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    Regular Blood Pressure Checks

    All adults should have their blood pressure checked regularly.footnote 2

    Your doctor can let you know how often you should get your blood pressure checked. It may depend on what your blood pressure is and your risk for heart disease. You can get your blood pressure checked during any routine medical visit.

    The automated devices you find in grocery stores or drugstores may not be accurate. Having your blood pressure checked at the doctor’s office is best.

    A home blood pressure monitor makes it easy to keep track of your blood pressure. It’s a good idea to bring your home monitor to the doctor’s office to check its accuracy.

    What Are The Complications Of Uncontrolled Hypertension

    • Chest pain, also called angina.
    • Heart attack, which occurs when the blood supply to the heart is blocked and heart muscle cells die from lack of oxygen. The longer the blood flow is blocked, the greater the damage to the heart.
    • Heart failure, which occurs when the heart cannot pump enough blood and oxygen to other vital body organs.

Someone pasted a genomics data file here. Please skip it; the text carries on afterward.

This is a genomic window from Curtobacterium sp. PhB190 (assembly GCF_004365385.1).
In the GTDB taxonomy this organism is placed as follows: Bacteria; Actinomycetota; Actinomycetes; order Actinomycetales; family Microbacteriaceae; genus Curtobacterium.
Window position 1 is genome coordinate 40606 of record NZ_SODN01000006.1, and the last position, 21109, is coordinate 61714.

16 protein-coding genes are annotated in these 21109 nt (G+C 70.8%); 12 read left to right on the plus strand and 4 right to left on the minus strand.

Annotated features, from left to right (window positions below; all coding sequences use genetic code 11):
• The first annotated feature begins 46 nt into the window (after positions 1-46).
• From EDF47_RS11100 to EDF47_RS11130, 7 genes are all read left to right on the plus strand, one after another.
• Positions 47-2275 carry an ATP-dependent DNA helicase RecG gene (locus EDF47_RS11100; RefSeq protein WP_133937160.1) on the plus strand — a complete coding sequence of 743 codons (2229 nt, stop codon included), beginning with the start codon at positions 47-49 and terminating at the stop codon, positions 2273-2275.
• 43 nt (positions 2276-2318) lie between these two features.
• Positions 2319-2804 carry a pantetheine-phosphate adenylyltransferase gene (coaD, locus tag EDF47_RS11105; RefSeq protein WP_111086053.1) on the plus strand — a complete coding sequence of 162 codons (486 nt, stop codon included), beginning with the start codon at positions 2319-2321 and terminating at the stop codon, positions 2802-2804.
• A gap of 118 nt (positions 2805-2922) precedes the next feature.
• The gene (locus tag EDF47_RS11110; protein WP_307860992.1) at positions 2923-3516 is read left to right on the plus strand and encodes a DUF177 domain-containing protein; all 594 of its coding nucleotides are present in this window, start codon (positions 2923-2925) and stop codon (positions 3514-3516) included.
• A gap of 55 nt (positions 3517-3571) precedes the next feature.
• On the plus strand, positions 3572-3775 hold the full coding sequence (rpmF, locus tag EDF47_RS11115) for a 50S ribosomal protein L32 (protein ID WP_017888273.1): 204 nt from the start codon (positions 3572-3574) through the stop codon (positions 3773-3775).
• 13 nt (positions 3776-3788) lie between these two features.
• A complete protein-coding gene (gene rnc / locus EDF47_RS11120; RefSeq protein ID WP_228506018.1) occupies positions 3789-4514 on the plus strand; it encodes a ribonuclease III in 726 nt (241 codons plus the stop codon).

• Irregular heart beat which can lead to a sudden death.

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    How To Measure Blood Pressure

    Usually a nurse checks your blood pressure to make sure its not too low or too high before your doctors appointment. But you can also check your readings manually at home. You can use an inflatable cuff similar to those used at your doctors office. Or you can use a digital blood pressure monitor with automatic cuff inflation.

    Read the directions carefully when measuring your blood pressure. Certain factors can cause a temporary rise in blood pressure. These factors include:

    How Is Blood Pressure Measured

    All about normal blood pressure topic!!

    Health care providers measure blood pressure with a cuff that wraps around the upper arm. When the cuff inflates, it squeezes a large artery, stopping the blood flow for a moment. Blood pressure is measured as air is slowly let out of the cuff, which lets blood flow through the artery again.

    Blood pressure is measured in two numbers:

  • The pressure when the heart pumps.
  • The pressure when the heart rests between beats.
  • You hear blood pressure reported as the first number “over” the second number, like 120 over 80 or 120/80.

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    What Are The Symptoms Of High Blood Pressure

    Most people who have high blood pressure do not have symptoms. This is why its sometimes called the silent killer. It is very important to have your blood pressure checked regularly.